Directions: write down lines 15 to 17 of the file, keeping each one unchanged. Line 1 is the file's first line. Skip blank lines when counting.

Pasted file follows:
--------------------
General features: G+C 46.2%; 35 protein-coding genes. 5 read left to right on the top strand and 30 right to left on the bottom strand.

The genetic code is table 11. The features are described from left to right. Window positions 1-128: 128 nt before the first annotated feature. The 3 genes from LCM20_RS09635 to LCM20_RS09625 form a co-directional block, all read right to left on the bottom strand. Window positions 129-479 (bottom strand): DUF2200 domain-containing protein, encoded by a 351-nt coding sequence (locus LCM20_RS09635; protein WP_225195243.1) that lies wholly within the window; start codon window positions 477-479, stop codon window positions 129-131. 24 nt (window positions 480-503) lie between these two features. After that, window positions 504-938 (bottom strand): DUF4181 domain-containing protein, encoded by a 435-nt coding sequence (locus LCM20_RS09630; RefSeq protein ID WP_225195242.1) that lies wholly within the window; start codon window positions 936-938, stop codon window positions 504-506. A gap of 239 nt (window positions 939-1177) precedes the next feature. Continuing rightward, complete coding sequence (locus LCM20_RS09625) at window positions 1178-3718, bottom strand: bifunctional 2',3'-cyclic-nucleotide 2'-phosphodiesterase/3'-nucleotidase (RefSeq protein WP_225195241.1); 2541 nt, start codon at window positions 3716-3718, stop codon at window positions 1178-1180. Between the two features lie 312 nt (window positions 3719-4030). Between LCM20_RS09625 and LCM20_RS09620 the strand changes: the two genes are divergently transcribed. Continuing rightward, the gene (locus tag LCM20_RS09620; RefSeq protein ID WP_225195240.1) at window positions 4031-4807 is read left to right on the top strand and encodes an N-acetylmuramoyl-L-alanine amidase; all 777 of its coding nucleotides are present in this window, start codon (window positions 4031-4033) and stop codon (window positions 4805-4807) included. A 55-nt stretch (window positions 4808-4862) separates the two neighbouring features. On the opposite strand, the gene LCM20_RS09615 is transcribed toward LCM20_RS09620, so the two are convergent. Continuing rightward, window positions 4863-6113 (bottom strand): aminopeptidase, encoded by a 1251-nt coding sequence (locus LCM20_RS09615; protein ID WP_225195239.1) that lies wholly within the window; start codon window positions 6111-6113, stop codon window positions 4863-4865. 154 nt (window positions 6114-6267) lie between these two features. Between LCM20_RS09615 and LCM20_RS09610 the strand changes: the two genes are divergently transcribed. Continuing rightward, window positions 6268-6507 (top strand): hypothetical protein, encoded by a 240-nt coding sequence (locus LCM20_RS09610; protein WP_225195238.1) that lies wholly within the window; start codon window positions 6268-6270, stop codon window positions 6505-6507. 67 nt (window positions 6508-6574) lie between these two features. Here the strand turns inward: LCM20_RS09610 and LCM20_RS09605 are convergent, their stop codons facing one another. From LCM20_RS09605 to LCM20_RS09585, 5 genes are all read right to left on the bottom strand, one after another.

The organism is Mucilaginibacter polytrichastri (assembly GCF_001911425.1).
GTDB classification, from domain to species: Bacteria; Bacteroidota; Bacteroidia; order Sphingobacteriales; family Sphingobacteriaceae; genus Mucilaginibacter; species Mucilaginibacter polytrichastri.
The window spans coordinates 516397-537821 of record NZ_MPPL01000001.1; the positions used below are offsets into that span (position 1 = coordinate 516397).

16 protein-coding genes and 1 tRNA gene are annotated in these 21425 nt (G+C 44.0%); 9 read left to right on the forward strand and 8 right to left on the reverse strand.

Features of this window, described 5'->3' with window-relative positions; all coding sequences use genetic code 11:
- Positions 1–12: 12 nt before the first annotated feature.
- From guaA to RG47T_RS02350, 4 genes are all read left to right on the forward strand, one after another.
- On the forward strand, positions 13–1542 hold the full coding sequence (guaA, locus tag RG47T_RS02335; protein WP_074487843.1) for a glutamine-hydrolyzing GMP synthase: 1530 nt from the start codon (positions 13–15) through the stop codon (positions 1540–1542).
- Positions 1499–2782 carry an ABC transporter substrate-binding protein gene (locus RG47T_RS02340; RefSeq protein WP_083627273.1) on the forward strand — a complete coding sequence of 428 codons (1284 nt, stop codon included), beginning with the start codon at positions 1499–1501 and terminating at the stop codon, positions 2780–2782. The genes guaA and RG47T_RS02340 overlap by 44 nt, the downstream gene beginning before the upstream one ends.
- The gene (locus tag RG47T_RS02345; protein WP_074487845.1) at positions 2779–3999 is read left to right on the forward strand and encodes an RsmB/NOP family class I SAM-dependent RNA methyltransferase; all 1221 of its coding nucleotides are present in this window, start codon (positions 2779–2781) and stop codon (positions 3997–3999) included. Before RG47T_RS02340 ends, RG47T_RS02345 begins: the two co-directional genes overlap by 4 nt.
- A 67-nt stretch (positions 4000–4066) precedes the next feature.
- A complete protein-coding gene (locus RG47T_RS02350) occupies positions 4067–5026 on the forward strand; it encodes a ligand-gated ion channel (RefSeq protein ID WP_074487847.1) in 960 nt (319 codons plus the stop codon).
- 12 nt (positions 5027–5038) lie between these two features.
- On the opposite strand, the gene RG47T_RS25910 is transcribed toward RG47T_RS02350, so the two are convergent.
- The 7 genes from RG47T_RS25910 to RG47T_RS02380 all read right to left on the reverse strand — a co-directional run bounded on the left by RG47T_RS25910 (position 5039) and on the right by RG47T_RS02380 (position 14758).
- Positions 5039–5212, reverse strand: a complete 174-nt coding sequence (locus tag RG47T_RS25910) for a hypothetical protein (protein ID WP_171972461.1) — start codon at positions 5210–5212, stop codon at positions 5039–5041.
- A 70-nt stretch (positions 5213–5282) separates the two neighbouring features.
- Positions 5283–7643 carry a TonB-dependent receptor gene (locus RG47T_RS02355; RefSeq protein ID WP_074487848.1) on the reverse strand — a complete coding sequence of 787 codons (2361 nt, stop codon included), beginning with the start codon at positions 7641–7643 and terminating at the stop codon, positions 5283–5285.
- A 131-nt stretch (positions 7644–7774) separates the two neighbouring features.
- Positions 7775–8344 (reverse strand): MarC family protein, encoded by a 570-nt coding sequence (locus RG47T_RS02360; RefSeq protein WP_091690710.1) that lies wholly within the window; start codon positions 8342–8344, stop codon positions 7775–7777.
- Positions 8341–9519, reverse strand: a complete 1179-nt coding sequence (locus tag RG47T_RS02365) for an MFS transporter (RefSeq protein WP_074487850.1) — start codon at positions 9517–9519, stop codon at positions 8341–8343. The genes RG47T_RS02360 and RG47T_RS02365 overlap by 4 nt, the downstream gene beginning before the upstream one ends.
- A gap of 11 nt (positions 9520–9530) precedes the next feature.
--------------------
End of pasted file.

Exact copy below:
- 12 nt (positions 5027–5038) lie between these two features.
- On the opposite strand, the gene RG47T_RS25910 is transcribed toward RG47T_RS02350, so the two are convergent.
- The 7 genes from RG47T_RS25910 to RG47T_RS02380 all read right to left on the reverse strand — a co-directional run bounded on the left by RG47T_RS25910 (position 5039) and on the right by RG47T_RS02380 (position 14758).